Tyson Foods is appealing an order by Judge Linda Reade of the U.S. District Court of Northern District of Iowa. Reade’s order sends the ongoing negligence lawsuit filed by the family of Isido Fernandez, a former Tyson employee who died in April from COVID-19, back to state court.
Gary Mickelson, a spokesman for Tyson Foods, said the company had no comment on the matter.
The Fernandez family sued Tyson Foods in August after their loved one died on April 26, after contracting the COVID-19 virus that engulfed the Waterloo community and Tyson’s pork packing plants in Iowa. Fernandez was one of more than 1,000 positive COVID cases in the community, many of which worked at Tyson Foods.
In August, Tyson requested the case be heard in federal court as the company was ordered to keep meat plants open by an executive order from President Donald Trump issued in late April. The executive order also provided some liability protection for companies that stayed open and followed the protocol handed down from the U.S. Centers for Disease Control and Prevention and other federal agencies.
Reade noted in her order the death of Fernandez occurred two days before the executive order was signed and she remanded the case back to Iowa District Court for Black Hawk County. She said Tyson would not have protection from negligence claims even if the order had been in place prior to the worker’s death.
City leaders in Waterloo asked Tyson Foods to shutter the plant in early April as the number of positive cases and deaths began to rise in the community. Tyson shut down the plant over a week later as the number of deaths in the community soared to 138 over a two-week period. Tyson closed the plant on April 22 and tested all of its 2,800 employees for COVID-19. Tyson said in early May the Waterloo plant had 44% of employees test positive. The plant re-opened May 7 under the protocol provided by CDC and other state and federal health officials.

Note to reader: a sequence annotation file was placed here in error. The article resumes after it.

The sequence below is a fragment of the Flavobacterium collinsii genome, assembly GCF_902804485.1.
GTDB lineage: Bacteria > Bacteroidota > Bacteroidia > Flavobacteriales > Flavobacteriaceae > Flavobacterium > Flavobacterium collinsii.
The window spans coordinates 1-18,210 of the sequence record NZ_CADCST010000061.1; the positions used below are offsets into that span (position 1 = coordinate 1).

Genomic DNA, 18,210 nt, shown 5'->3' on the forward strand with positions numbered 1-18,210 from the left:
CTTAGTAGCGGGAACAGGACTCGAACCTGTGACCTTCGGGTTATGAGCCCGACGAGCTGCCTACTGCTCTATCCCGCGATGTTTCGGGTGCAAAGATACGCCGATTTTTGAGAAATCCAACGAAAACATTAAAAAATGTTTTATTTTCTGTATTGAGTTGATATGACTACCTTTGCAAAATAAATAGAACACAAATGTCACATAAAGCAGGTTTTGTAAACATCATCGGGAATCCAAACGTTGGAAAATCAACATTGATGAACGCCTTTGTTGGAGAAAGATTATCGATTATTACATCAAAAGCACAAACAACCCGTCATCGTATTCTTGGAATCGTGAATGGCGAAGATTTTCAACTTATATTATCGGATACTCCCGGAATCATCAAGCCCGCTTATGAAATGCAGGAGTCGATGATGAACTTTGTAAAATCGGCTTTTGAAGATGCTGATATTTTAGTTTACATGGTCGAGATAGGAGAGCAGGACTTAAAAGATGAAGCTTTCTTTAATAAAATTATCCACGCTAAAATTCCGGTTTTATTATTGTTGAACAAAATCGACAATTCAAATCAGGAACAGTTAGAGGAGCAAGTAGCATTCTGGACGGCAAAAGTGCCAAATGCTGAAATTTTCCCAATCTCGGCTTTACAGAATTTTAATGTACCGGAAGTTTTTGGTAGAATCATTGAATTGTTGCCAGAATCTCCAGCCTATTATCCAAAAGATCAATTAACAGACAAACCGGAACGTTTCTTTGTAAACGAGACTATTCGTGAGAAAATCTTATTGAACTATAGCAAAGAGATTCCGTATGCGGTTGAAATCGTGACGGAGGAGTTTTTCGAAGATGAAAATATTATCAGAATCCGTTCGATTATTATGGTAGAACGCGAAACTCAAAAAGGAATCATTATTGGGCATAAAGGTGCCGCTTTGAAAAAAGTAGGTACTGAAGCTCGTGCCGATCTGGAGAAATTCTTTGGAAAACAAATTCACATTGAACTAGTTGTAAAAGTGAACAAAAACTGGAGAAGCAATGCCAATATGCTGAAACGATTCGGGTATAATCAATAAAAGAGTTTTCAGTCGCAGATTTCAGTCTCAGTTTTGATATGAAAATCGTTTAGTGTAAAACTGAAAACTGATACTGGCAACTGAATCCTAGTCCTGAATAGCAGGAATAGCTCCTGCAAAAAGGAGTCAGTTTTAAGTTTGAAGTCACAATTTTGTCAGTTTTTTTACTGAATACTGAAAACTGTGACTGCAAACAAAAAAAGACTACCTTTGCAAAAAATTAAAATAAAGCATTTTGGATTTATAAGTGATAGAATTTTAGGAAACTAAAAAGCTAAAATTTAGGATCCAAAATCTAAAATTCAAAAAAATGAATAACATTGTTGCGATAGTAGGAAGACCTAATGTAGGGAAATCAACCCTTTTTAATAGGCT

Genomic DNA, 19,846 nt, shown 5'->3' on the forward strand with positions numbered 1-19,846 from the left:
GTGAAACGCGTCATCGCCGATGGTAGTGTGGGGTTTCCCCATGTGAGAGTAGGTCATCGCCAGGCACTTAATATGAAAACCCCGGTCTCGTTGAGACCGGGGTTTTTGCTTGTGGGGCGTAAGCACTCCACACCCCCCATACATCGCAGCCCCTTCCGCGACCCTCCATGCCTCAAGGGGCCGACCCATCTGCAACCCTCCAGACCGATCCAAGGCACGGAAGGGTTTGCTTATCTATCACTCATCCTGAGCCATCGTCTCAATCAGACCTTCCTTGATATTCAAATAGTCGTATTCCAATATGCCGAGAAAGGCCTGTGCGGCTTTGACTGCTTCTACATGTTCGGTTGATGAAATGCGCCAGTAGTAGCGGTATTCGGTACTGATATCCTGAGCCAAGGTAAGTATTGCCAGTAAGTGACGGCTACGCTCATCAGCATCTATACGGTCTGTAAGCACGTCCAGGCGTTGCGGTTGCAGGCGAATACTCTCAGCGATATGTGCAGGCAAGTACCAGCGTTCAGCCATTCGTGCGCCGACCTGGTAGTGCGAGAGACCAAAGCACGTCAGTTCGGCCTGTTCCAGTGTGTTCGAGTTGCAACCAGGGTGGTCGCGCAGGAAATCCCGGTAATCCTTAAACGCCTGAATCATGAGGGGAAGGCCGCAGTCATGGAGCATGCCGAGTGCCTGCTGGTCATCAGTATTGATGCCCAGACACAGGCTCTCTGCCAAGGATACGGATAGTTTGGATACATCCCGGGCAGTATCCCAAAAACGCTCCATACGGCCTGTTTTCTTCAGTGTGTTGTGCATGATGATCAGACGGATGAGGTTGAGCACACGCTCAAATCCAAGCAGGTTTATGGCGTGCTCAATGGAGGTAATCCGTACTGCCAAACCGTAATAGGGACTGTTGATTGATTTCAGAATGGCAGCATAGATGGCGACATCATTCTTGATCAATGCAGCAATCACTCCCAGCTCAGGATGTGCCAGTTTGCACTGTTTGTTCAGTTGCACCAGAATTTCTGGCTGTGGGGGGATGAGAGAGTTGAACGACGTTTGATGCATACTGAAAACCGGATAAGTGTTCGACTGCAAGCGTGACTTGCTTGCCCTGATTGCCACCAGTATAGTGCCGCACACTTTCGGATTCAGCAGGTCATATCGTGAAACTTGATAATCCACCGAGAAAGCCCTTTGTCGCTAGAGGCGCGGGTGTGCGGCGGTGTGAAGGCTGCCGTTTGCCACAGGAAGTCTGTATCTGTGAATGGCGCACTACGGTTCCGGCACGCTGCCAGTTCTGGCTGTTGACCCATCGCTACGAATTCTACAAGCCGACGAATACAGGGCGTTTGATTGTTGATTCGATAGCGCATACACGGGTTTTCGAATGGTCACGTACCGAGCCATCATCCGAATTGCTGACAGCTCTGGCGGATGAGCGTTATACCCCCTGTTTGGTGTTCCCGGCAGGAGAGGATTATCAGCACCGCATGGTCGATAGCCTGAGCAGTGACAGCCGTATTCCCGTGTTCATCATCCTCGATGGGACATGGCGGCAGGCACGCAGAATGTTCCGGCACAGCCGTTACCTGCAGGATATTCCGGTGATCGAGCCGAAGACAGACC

Tyson was sued by at least five other families of deceased workers in the Iowa meatpacking community and has since fired plant management in the Waterloo facility after court records uncovered top plant managers did not take the COVID-19 pandemic seriously as they gambled on who might become ill in the plant. Tyson immediately suspended the plant managers and began an investigation into the matter. Tyson Foods CEO Dean Banks said Dec. 16 the company had fired seven managers at the Waterloo plant following an independent investigation into the wagering allocations.
“We value our people and expect everyone on the team, especially our leaders, to operate with integrity and care in everything we do,” Banks said in December. “The behaviors exhibited by these individuals do not represent the Tyson core values, which is why we took immediate and appropriate action to get to the truth. Now that the investigation has concluded, we are taking action based on the findings.”